Reactec, the market leader in monitoring and management platforms for hand and arm vibration (HAV), has been named Technology Supplier of the Year at the prestigious Construction News Specialists Awards, held last night in London, for their ground breaking HAVwear technology which impressed the judges.

Launched a year ago, HAVwear is a wearable wrist device that monitors an individual’s exposure in real time. Reactec’s Analytical Platform provides cloud-based reporting which assists customers in dynamic risk assessment and reduction exposure activities.

The Construction News Specialists Awards celebrate the outstanding achievements of the very best specialist contractors in the UK. The judges for the Technology Supplier of the Year award were ‘looking for companies that can demonstrate what makes them outstanding to work with, and that are committed to providing the best technology innovations available.’

Tracey Gorman, Business Development Director of Reactec (pictured receiving the award) said: “We are extremely proud to win this award for HAVwear which was launched last year. At Reactec we work hard with our customers to help them promote a workplace culture that creates a safe and healthy environment for their workers who use vibrating tools and equipment.

HAVwear clearly shows it provides a more realistic and personalised real-time assessment of the risk faced during tool use than traditional assessment methodologies. This personalised related information that businesses need to avoid their employees developing HAVs which is incurable but preventable.”

Reactec has recently released a whitepaper documenting the results of their performance tests of HAVwear –

*HAVS, which is also known as Vibration White Finger, is one of the most common industrial diseases in the UK. The condition is usually caused by the prolonged use of power hand tools, whose vibrations can damage the blood vessels, nerves, muscles and joints of the hand, wrist and arm. 300,000 people in the UK suffer from the condition, for which there is no known cure, only prevention.


23 March 2017                                   -Ends-


Further information:

Debbie Johnston, Spreng Thomson, 0141 548 5191 /


Notes to editors:

About Reactec

  • Reactec is the UK market leader in the provision of monitoring devices and a management information reporting platform of Hand Arm Vibration (HAV) risk - the cause of one of the most common industrial diseases in the UK, Hand Arm Vibration Syndrome (HAVS) – also known as Vibration White Finger.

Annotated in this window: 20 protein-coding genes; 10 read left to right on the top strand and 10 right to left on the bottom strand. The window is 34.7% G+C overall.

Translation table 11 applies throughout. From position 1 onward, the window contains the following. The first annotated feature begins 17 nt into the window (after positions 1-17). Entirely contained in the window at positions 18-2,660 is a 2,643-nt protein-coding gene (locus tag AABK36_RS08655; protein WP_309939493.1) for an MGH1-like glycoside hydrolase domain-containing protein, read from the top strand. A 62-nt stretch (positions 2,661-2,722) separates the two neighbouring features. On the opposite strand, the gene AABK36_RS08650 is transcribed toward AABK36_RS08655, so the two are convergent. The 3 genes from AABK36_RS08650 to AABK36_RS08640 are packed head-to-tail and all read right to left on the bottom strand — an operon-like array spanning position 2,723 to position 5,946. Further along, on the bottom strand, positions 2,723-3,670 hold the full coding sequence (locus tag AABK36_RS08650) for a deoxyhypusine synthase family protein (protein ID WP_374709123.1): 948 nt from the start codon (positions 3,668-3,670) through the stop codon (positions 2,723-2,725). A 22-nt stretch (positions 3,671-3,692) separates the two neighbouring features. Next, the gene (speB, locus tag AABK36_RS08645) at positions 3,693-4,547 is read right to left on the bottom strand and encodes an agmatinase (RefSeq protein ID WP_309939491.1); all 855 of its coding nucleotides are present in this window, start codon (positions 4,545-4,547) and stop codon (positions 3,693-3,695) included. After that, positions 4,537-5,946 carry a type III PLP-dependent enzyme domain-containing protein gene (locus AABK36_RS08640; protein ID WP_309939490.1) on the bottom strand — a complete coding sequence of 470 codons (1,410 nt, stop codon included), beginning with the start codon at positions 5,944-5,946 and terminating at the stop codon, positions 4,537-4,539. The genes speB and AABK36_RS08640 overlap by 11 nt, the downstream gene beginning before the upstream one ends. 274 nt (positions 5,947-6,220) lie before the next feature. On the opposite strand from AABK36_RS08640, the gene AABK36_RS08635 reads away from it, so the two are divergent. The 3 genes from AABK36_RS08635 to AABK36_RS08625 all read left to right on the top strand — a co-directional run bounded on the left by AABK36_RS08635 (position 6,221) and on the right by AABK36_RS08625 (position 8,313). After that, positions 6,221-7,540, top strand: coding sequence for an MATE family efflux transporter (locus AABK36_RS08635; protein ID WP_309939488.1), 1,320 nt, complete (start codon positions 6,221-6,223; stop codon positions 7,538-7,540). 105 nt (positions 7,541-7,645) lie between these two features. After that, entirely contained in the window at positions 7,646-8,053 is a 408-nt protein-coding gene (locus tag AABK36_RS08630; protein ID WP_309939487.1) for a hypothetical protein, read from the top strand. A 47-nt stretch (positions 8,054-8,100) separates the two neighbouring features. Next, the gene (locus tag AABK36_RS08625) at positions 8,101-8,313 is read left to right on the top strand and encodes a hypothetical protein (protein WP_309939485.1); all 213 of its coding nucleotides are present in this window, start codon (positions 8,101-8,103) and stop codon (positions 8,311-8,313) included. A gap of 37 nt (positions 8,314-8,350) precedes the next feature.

• Reactec’s Analytics Platform which includes the HAVwear is an automated solution for employers to monitor and manage vibration exposure risks. The HAVwear is worn by the tool user and exposure and tool data is transmitted online to provide companies with digital reports of their workforce exposure to potentially harmful levels of vibration. This product has c.50% market share of HAV monitoring devices sold in the UK. @reactec


What is HAV / HAVs?

  • Hand Arm Vibration (HAV) is the cause of one of the most common industrial disease in the UK, Hand Arm Vibration Syndrome (HAVS) – also known as Vibration White Finger – with estimates that over 1 million UK workers are currently exposed to vibration over the HSE limit (source: HSE)
  •  There is no cure for HAVS, there is only prevention
  • There is inadequate research on what “safe” levels of exposure to vibration are (source: HSE Laboratories)
  • 2 million* people in the UK are at risk of HAVs. But currently there is under 100,000** take up of monitoring systems, around 5% (source: *HSE  **Reactec)
  • 139% surge in disease related employee personal liability claims (2011 – 2014, Weightmans)
  • 42% rise in the number of ‘Hand Arm Vibration’ non-compliances recorded through 20,000 site inspections in 2016 (source: BSG)
  • There are 300,000 people suffering from HAVS in the UK
  • Successful HAVS related industrial disability claims have increased by 69% in last eight years (Industrial Injuries Disablement Benefit)



Interlink M74 Project - David Teasdale, Site Foreman

“I couldn’t believe the HAVmeter could survive those conditions. When we saw it slip into a flooded cavity, we thought we’d never see it again. However, when we found it again two months later, we just took it out, wiped it down, and carried on using it. It is a very impressive and resilient piece of technology.”